Snow crescents – Hókifli

by | Oct 8, 2015 | Breads, buns & biscuits

Rainy, misty fall days have set in, so this is a good reason to support our nervous system by boosting the endorphins and look up recipes of “weightier” sweets. Hókifli or snow crescents are usually baked during the autumn-winter season, but during Advent and at Christmas consumption index goes sky high. Snow crescents are said to keep for 2 weeks in an airtight box, but in lack of experience I can’t confirm it.

There are many different snow crescent recipes, but the final step is always the same in case of every version: hot cookies are rolled in icing sugar. These tiny crescents can be filled with jam: preferably apricot and plum, but other sourish jams like raspberry or red currant might also be used, but it’s important to choose thick jam, runny jam will torture your nerves. Besides jam walnut and poppy seed fillings can be a perfect choice, as well, the recipe of the beigli filling can be here applied, too.

Shortenings are the soul of the dough, many recipes call only for butter, but, like it or not, lard is also necessary, without it hókifli can’t be a comfort food, the so called granny-feeling can’t be summoned. The fifty-fifty ratio of butter and lard makes the dough really soft and crumbly.

Forming technique of the crescents varies from house to house, as I don’t like pottering and forming regular crescent-shaped biscuits is too nerve-racking for me, I’m showing you 2 techniques that facilitate the preparation. They are just examples, not rules set in stone, so it’s up to you how you form the crescents.

Hókifli - Snow crescents
Snow crescents – Hókifli – photo:

Concerning vanilla sugar I use homemade to roll the biscuits. To prepare your own, just simply add 1-2 whole vanilla beans to an airtight jar containing 1-2 cups of white sugar, and let the mixture age for approximately 2 weeks.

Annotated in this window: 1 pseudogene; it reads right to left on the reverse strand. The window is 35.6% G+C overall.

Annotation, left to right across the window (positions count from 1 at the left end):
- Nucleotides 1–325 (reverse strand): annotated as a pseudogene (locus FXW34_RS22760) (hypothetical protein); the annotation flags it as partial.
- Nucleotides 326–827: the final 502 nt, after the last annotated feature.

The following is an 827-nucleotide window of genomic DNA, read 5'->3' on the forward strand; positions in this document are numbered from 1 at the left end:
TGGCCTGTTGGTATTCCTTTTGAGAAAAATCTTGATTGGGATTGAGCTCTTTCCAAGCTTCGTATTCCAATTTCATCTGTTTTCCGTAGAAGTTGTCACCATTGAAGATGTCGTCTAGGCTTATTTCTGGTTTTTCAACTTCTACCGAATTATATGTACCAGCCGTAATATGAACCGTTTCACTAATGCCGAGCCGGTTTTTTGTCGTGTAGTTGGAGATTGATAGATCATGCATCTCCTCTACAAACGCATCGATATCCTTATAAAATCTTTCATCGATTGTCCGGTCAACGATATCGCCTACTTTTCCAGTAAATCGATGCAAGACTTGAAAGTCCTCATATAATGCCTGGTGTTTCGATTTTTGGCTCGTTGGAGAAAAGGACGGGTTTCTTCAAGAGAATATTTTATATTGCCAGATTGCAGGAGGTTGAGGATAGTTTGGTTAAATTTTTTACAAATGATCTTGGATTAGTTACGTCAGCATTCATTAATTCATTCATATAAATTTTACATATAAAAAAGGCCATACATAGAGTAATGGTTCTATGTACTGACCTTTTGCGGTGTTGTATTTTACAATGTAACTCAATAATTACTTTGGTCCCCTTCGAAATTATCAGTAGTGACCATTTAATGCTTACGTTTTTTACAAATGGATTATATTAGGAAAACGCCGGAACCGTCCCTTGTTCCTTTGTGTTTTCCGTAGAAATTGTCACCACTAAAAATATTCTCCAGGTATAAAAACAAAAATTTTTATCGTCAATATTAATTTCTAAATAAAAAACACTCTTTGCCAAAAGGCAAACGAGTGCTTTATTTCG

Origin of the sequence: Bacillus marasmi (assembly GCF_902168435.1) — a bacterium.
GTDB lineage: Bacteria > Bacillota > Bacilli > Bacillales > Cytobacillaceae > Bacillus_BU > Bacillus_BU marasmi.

• 500 g (~4 cups) flour
  • 100 g (~3 1/2 oz) butter
  • 100 g (~3 1/2 oz) lard
  • 1 tbsp sugar
  • 100 g (~3 1/2 oz) sour cream
  • 20 g (~3/4 oz) fresh yeast (2 tsp dry yeast)
  • pinch of salt
  • 50 ml (~1/4 cup) milk
  • 50-60 g (~6-7 tbsp) powdered vanilla sugar
  • jam for the filling

Tepefy milk with a pinch of sugar and crumble fresh yeast in it. Leave it to get activated.

Sift the flour in a bowl. Rub butter and lard into the flour, then add sour cream, sugar, salt and dissolved yeast, and knead into a pliable dough. Cover and in a lukewarm and draught-free place let it double in size (time can vary, but it takes approximately 50-60 minutes).

Line baking sheets with parchment paper. Preheat the oven to 200°C / 392°F.


On a floured surface roll out the dough thin. You can choose between 2 ways of forming. You can cut out circles with a middle sized cookie cutter, put a small amount of jam in the middle of each round, fold over and press together. Reroll scraps and cut out more circles.

Or spoon small heaps of jam on the edge of the dough leaving some space between them and roll the dough carefully 2-3 times. Cut the roll into pieces along the jam fillings. Repeat the process until dough runs out.


Place the biscuits on the prepared baking sheets, put in the oven and bake for 8-10 minutes.
Remove the crescents from the oven, and roll them into powdered vanilla sugar.

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Hungarian cottage cheese

This is what Hungarian túró looks like

You often ask me what kind of cottage cheese (or curd cheese or farmer's cheese - call it what you want) I use in the recipes. In Hungary the store-bought cottage cheese is dry and crumbly as you can see in the picture. So if a recipe calls for túró, I mean this type. If you can't obtain túró, you can try to make your own from whole milk. Click on the link below.

Metric system vs cup

In Hungary metric units are in use, all the recipes on this website are based on this system, so a kitchen scale is necessary. Since I’m not familiar with cup as a measurement unit, I convert grams to cups by using an online converter. The values in brackets, therefore, are only approximate volumes, so, please, double-check them before you start cooking.

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